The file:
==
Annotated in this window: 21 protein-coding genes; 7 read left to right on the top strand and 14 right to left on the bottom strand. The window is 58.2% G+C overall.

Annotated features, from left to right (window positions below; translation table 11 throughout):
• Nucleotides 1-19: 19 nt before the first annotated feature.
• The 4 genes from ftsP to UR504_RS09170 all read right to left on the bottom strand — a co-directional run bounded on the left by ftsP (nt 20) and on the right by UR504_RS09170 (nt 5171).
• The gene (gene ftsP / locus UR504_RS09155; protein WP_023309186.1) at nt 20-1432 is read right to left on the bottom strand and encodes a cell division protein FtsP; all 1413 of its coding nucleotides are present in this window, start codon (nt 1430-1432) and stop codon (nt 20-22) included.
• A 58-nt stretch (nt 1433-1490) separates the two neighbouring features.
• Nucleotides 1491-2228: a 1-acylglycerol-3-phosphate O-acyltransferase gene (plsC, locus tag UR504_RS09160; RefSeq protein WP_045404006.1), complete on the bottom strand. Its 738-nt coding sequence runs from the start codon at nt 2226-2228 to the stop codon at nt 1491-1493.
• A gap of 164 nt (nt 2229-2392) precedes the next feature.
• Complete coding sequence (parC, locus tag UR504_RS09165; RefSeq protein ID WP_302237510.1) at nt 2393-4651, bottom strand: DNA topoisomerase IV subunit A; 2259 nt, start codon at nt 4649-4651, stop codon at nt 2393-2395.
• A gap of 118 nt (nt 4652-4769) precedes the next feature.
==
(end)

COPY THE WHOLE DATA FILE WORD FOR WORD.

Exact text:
Annotated in this window: 21 protein-coding genes; 7 read left to right on the top strand and 14 right to left on the bottom strand. The window is 58.2% G+C overall.

Annotated features, from left to right (window positions below; translation table 11 throughout):
• Nucleotides 1-19: 19 nt before the first annotated feature.
• The 4 genes from ftsP to UR504_RS09170 all read right to left on the bottom strand — a co-directional run bounded on the left by ftsP (nt 20) and on the right by UR504_RS09170 (nt 5171).
• The gene (gene ftsP / locus UR504_RS09155; protein WP_023309186.1) at nt 20-1432 is read right to left on the bottom strand and encodes a cell division protein FtsP; all 1413 of its coding nucleotides are present in this window, start codon (nt 1430-1432) and stop codon (nt 20-22) included.
• A 58-nt stretch (nt 1433-1490) separates the two neighbouring features.
• Nucleotides 1491-2228: a 1-acylglycerol-3-phosphate O-acyltransferase gene (plsC, locus tag UR504_RS09160; RefSeq protein WP_045404006.1), complete on the bottom strand. Its 738-nt coding sequence runs from the start codon at nt 2226-2228 to the stop codon at nt 1491-1493.
• A gap of 164 nt (nt 2229-2392) precedes the next feature.
• Complete coding sequence (parC, locus tag UR504_RS09165; RefSeq protein ID WP_302237510.1) at nt 2393-4651, bottom strand: DNA topoisomerase IV subunit A; 2259 nt, start codon at nt 4649-4651, stop codon at nt 2393-2395.
• A gap of 118 nt (nt 4652-4769) precedes the next feature.